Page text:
Reviewed by Glenn Erickson
All in all, there haven't been very many good or even memorable movies made from skits directly transplanted
from Saturday Night Live, even though a pretty high number of alumni have gone on to film careers,
even stellar ones. The Wayne's World running skit wouldn't have seemed a likely springboard
for a feature, but smart packaging and producing (mainly retaining Mike Myers not only as onscreen
talent, but writer as well) resulted in a pair of superior comedies.
Aurora Illinois wannabe misfits Wayne Campbell (Mike Myers) and Garth Algar (Dana
Carvey) run a ragtag cable access show from the Campbell family basement. Fueled solely
with their own demented suburban-loser wit, the show is a local success until promoter Benjamin
Oliver (Rob Lowe) snags it as a marketing vehicle for a proprietor of arcade halls, Noah Vanderhoff
(Brian Doyle-Murray). Ben also tries to co-opt Mike's hot new girlfriend Cassandra (Tia Carrere), a
rock'n roller from Hong Kong. Kicked off his own show for dissing the sponsor, Wayne's only hope of
keeping Benjamin from grabbing his girl is to interest legit record producer Frankie Sharp (Frank
DiLeo) in her career.
Wayne's World succeeds because it comes at its subject from all sides, nailing its comedy targets
square on and not losing an essential sense of sweetness. Myers and Carvey understand their
characters well and keep them consistent. Wayne and Garth are well-intentioned suburban guys who
didn't make it in school and are trying to have lives beyond their dead end fast-food jobs. They're
too ambitious to be losers, but their dreams are all based on infantile obsessions with rock musicians
like Alice Cooper, who makes a nice personal appearance. Garth suffers more obviously from a case of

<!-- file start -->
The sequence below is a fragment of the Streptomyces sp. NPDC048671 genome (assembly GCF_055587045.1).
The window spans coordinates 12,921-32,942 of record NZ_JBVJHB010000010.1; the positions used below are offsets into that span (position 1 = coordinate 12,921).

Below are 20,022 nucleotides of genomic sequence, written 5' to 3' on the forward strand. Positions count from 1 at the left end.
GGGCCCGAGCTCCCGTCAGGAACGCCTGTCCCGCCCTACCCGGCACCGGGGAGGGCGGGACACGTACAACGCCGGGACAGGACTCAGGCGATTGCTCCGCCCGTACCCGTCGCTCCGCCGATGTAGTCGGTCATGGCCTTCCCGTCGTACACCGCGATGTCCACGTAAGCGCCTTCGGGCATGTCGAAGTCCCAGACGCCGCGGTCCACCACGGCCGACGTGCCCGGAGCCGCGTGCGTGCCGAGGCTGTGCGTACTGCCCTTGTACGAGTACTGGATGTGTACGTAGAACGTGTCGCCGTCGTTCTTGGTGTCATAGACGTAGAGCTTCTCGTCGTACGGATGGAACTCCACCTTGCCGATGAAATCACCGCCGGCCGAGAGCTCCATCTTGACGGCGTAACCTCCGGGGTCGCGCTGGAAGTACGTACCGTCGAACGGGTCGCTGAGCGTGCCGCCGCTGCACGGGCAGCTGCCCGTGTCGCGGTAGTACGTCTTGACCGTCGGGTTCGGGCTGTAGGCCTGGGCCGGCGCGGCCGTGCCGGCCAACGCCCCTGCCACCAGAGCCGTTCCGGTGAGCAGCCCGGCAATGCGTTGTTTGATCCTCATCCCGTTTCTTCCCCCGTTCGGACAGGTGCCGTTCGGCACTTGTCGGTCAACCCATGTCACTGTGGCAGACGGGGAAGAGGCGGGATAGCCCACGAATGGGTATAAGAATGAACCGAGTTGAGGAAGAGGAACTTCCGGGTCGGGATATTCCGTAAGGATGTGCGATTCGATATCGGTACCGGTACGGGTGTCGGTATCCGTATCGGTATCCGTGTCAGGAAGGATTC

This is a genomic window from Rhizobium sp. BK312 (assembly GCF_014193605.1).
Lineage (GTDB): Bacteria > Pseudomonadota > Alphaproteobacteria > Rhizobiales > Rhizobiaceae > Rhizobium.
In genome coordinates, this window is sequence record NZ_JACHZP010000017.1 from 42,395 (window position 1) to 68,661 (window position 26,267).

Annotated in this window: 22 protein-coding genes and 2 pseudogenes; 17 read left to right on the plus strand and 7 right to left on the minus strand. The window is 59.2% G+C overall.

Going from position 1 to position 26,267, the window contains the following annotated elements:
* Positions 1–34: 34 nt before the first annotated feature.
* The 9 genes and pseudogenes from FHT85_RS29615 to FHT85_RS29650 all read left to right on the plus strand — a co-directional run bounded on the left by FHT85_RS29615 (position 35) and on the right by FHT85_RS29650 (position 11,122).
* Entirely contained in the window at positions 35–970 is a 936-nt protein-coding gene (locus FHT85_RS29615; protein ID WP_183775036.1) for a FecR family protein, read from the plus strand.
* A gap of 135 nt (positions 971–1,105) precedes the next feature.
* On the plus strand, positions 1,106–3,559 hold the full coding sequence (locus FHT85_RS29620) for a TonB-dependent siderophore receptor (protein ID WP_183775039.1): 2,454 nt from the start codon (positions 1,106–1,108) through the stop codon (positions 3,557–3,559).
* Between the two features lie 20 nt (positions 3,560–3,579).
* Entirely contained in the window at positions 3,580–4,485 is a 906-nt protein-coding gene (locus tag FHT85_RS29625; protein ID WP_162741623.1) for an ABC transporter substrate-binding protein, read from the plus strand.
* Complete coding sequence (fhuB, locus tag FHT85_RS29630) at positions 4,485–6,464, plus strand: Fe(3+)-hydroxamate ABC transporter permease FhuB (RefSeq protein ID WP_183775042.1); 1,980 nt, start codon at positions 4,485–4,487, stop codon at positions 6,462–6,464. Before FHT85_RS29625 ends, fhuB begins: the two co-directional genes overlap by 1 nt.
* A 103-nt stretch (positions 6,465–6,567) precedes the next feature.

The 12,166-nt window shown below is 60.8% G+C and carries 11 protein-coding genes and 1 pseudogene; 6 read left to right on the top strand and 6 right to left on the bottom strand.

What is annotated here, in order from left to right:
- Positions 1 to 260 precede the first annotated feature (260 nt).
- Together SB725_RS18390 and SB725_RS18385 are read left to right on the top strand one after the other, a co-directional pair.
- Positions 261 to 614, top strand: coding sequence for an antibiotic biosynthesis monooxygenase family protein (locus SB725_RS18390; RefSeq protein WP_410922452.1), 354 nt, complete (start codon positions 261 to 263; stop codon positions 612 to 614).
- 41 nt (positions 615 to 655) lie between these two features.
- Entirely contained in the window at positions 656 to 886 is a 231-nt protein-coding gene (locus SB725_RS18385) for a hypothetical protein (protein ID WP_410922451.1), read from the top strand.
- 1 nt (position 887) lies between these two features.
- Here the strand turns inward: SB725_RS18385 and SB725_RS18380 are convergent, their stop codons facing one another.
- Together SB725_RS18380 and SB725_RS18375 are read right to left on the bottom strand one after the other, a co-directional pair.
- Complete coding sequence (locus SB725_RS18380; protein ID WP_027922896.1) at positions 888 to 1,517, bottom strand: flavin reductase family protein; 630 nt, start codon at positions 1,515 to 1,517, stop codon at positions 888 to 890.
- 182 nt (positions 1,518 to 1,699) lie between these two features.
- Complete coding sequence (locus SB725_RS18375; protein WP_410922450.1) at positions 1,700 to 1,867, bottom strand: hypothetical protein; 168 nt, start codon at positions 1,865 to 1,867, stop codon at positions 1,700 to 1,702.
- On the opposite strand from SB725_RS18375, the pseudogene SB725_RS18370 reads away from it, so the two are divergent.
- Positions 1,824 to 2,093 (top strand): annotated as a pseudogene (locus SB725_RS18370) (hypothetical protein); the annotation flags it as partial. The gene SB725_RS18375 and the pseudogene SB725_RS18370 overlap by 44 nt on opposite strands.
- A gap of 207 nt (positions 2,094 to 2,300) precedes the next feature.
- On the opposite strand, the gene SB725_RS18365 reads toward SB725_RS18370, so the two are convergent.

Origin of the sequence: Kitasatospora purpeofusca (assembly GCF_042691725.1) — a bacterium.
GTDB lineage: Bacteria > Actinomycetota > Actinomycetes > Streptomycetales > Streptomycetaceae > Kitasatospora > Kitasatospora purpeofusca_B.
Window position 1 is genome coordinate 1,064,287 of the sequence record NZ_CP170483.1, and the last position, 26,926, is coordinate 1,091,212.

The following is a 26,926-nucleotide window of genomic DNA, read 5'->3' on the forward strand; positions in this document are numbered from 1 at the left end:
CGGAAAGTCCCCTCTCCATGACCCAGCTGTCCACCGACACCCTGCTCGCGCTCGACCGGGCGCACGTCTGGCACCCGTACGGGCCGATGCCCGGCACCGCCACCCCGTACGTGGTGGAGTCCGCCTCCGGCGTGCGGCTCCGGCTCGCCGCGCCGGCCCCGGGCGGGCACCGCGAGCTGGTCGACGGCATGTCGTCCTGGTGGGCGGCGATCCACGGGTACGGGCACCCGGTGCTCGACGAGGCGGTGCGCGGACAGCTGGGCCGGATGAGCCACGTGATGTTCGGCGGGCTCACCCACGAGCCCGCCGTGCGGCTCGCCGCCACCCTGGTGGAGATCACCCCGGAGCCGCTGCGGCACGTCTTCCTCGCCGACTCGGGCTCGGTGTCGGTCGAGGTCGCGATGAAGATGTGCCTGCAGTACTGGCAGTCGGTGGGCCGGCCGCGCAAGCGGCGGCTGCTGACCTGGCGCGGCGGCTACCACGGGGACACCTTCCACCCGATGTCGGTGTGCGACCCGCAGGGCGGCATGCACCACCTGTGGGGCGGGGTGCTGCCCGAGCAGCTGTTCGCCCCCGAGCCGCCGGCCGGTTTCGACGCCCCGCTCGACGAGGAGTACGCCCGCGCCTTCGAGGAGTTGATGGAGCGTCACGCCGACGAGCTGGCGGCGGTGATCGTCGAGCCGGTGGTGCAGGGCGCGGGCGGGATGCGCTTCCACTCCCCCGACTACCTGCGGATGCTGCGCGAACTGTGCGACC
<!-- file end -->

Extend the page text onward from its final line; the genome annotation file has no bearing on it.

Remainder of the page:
ingrown self-esteem, but Wayne too hides his personal sense of worthlessness behind an
energetic flood of affectations and buzz-phrases. Typically, they consistently react to humiliating
circumstances with cheerful grins and poses meant to deflect the pain ... the key to their place
in the universe is their abject 'we're not worthy' abasement before any celebrity who crosses their
path. In short, they're neither perfect nor cruel, and come off as completely loveable.
Director Penelope Spheeris has done a creditble job keeping up the spirit of the piece, moving to
comedy features after a career mostly in rock-oriented docus. 1
Retaining the spirit of the original is what has happened best here, along with the constant flood of
extraneous gags, like silly dream sequences, product-placement satire, and Wayne and Garth
addressing the camera directly.
It's the basic truth of the character setup that persists ... Garth and Wayne remind us not only of amusing
friends in school, but ourselves. Who hasn't driven in a car, singing like an idiot to your favorite
song, but feeling like a million dollars 'cause you're with friends and having a great time?
Some inspired casting helps considerably. Tia Carrere is a forthright and uncomplicated love interest.
Rob Lowe's particularly slimy villain plays off his real-life bad boy image, more than anything particularly
evil he does in the film. Chris Farley does a nice bit as an exposition-loaded security
guard. Faces like Ione Skye, Donna Dixon, and Meat Loaf pop up, and Robert Patrick provides a nice
sting as a motorcycle cop, in a deft reference to Terminator 2.
On a scale of Excellent, Good, Fair, and Poor,
Wayne's World rates:
Supplements: Trailer, Commentary by Penelope Spheeris, cast and crew interviews.
Packaging: Keep case
Reviewed: August 4, 2001
1. Savant can proudly say that Ms. Spheeris was my T.A. at UCLA film school, a
formality which involved one hallway conversation. Spheeris was a hot ticket even in 1974 - and my
one memory of her in Melnitz was listening as she set up some shooting arrangements over a 'borrowed' UCLA
telephone. The other memory was climbing to the top of Royce Hall to witness the Cambodia riots, with
hundreds of protesters facing off against Reagan's cops - and finding Penelope up there with an ad hoc
camera crew, filming the whole thing. We were chased out of the building by helmeted cops with billy
clubs ... (they were breaking arms here and there, we were told) and I don't know how she got away.
DVD Savant Text © Copyright 2001 Glenn Erickson
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